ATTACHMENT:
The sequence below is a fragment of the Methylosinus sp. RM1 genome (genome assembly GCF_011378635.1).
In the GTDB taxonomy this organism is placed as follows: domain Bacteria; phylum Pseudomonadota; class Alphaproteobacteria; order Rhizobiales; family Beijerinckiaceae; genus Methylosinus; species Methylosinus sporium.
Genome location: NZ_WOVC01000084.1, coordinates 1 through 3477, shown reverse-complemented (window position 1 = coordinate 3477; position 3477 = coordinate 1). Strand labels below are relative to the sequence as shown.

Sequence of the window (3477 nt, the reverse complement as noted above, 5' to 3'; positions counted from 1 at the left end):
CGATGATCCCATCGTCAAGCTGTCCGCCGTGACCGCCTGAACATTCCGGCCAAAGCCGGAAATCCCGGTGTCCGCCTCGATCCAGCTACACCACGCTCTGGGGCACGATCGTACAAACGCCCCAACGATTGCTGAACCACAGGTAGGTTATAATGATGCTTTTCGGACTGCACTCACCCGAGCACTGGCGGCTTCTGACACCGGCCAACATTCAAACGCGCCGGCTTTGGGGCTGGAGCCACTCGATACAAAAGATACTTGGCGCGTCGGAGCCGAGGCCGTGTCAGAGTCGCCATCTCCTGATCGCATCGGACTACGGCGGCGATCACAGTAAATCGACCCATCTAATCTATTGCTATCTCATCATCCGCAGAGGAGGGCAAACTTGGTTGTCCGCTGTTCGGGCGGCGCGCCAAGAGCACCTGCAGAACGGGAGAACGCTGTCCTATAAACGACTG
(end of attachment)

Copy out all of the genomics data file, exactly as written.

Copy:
The sequence below is a fragment of the Methylosinus sp. RM1 genome (genome assembly GCF_011378635.1).
In the GTDB taxonomy this organism is placed as follows: domain Bacteria; phylum Pseudomonadota; class Alphaproteobacteria; order Rhizobiales; family Beijerinckiaceae; genus Methylosinus; species Methylosinus sporium.
Genome location: NZ_WOVC01000084.1, coordinates 1 through 3477, shown reverse-complemented (window position 1 = coordinate 3477; position 3477 = coordinate 1). Strand labels below are relative to the sequence as shown.

Sequence of the window (3477 nt, the reverse complement as noted above, 5' to 3'; positions counted from 1 at the left end):
CGATGATCCCATCGTCAAGCTGTCCGCCGTGACCGCCTGAACATTCCGGCCAAAGCCGGAAATCCCGGTGTCCGCCTCGATCCAGCTACACCACGCTCTGGGGCACGATCGTACAAACGCCCCAACGATTGCTGAACCACAGGTAGGTTATAATGATGCTTTTCGGACTGCACTCACCCGAGCACTGGCGGCTTCTGACACCGGCCAACATTCAAACGCGCCGGCTTTGGGGCTGGAGCCACTCGATACAAAAGATACTTGGCGCGTCGGAGCCGAGGCCGTGTCAGAGTCGCCATCTCCTGATCGCATCGGACTACGGCGGCGATCACAGTAAATCGACCCATCTAATCTATTGCTATCTCATCATCCGCAGAGGAGGGCAAACTTGGTTGTCCGCTGTTCGGGCGGCGCGCCAAGAGCACCTGCAGAACGGGAGAACGCTGTCCTATAAACGACTG